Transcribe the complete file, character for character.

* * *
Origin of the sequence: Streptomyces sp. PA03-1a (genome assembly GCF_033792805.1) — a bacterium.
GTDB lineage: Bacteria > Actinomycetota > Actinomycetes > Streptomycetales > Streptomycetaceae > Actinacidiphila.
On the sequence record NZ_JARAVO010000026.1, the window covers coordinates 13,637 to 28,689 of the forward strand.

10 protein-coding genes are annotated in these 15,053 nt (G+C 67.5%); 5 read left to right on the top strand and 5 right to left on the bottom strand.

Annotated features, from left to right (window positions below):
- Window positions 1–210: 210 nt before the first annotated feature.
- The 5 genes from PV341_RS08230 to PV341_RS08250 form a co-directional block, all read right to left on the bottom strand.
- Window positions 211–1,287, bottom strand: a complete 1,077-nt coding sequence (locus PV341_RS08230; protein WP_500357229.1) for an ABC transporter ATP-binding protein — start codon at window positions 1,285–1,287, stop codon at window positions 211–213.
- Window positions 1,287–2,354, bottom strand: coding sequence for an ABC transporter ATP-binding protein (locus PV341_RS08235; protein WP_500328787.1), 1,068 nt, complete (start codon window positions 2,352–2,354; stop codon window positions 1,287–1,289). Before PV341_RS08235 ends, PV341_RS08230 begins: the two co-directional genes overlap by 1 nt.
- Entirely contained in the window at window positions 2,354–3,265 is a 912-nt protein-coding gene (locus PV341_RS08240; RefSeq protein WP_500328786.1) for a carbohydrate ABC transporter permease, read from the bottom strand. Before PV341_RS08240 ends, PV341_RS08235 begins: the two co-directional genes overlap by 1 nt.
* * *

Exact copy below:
Origin of the sequence: Streptomyces sp. PA03-1a (genome assembly GCF_033792805.1) — a bacterium.
GTDB lineage: Bacteria > Actinomycetota > Actinomycetes > Streptomycetales > Streptomycetaceae > Actinacidiphila.
On the sequence record NZ_JARAVO010000026.1, the window covers coordinates 13,637 to 28,689 of the forward strand.

10 protein-coding genes are annotated in these 15,053 nt (G+C 67.5%); 5 read left to right on the top strand and 5 right to left on the bottom strand.

Annotated features, from left to right (window positions below):
- Window positions 1–210: 210 nt before the first annotated feature.
- The 5 genes from PV341_RS08230 to PV341_RS08250 form a co-directional block, all read right to left on the bottom strand.
- Window positions 211–1,287, bottom strand: a complete 1,077-nt coding sequence (locus PV341_RS08230; protein WP_500357229.1) for an ABC transporter ATP-binding protein — start codon at window positions 1,285–1,287, stop codon at window positions 211–213.
- Window positions 1,287–2,354, bottom strand: coding sequence for an ABC transporter ATP-binding protein (locus PV341_RS08235; protein WP_500328787.1), 1,068 nt, complete (start codon window positions 2,352–2,354; stop codon window positions 1,287–1,289). Before PV341_RS08235 ends, PV341_RS08230 begins: the two co-directional genes overlap by 1 nt.
- Entirely contained in the window at window positions 2,354–3,265 is a 912-nt protein-coding gene (locus PV341_RS08240; RefSeq protein WP_500328786.1) for a carbohydrate ABC transporter permease, read from the bottom strand. Before PV341_RS08240 ends, PV341_RS08235 begins: the two co-directional genes overlap by 1 nt.